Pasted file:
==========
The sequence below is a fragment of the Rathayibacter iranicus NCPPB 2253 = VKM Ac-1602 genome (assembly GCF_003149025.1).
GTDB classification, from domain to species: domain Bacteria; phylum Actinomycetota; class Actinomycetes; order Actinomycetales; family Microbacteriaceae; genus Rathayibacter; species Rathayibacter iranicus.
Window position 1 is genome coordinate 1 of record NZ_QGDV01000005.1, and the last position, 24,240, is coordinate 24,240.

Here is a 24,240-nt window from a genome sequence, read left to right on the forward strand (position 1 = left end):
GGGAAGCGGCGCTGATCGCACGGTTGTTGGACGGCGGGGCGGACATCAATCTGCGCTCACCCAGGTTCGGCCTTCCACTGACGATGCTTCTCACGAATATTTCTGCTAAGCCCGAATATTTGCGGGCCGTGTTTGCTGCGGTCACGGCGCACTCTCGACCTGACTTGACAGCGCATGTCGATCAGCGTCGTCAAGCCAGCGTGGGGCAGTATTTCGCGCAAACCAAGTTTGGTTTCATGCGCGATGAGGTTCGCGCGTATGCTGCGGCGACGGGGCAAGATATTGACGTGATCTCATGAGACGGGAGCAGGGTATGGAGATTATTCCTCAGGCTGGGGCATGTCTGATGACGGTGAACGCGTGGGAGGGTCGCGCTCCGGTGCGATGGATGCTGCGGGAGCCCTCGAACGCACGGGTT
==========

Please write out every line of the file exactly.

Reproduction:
The sequence below is a fragment of the Rathayibacter iranicus NCPPB 2253 = VKM Ac-1602 genome (assembly GCF_003149025.1).
GTDB classification, from domain to species: domain Bacteria; phylum Actinomycetota; class Actinomycetes; order Actinomycetales; family Microbacteriaceae; genus Rathayibacter; species Rathayibacter iranicus.
Window position 1 is genome coordinate 1 of record NZ_QGDV01000005.1, and the last position, 24,240, is coordinate 24,240.

Here is a 24,240-nt window from a genome sequence, read left to right on the forward strand (position 1 = left end):
GGGAAGCGGCGCTGATCGCACGGTTGTTGGACGGCGGGGCGGACATCAATCTGCGCTCACCCAGGTTCGGCCTTCCACTGACGATGCTTCTCACGAATATTTCTGCTAAGCCCGAATATTTGCGGGCCGTGTTTGCTGCGGTCACGGCGCACTCTCGACCTGACTTGACAGCGCATGTCGATCAGCGTCGTCAAGCCAGCGTGGGGCAGTATTTCGCGCAAACCAAGTTTGGTTTCATGCGCGATGAGGTTCGCGCGTATGCTGCGGCGACGGGGCAAGATATTGACGTGATCTCATGAGACGGGAGCAGGGTATGGAGATTATTCCTCAGGCTGGGGCATGTCTGATGACGGTGAACGCGTGGGAGGGTCGCGCTCCGGTGCGATGGATGCTGCGGGAGCCCTCGAACGCACGGGTT